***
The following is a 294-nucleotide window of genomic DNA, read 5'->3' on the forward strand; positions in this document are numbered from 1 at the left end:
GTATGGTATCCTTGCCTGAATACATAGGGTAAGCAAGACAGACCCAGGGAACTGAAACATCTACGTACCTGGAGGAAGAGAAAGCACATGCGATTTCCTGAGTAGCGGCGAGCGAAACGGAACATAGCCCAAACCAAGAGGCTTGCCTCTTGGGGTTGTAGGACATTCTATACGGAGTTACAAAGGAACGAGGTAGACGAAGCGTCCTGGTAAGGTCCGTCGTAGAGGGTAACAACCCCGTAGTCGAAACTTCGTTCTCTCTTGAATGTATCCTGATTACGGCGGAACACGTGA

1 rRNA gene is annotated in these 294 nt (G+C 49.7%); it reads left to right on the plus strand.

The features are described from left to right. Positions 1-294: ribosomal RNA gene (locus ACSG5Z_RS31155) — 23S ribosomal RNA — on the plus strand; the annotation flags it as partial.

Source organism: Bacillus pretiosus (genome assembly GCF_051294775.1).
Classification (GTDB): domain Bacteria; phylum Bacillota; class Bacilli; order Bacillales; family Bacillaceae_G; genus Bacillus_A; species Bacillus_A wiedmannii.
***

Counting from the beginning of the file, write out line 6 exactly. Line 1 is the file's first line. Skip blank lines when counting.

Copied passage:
Classification (GTDB): domain Bacteria; phylum Bacillota; class Bacilli; order Bacillales; family Bacillaceae_G; genus Bacillus_A; species Bacillus_A wiedmannii.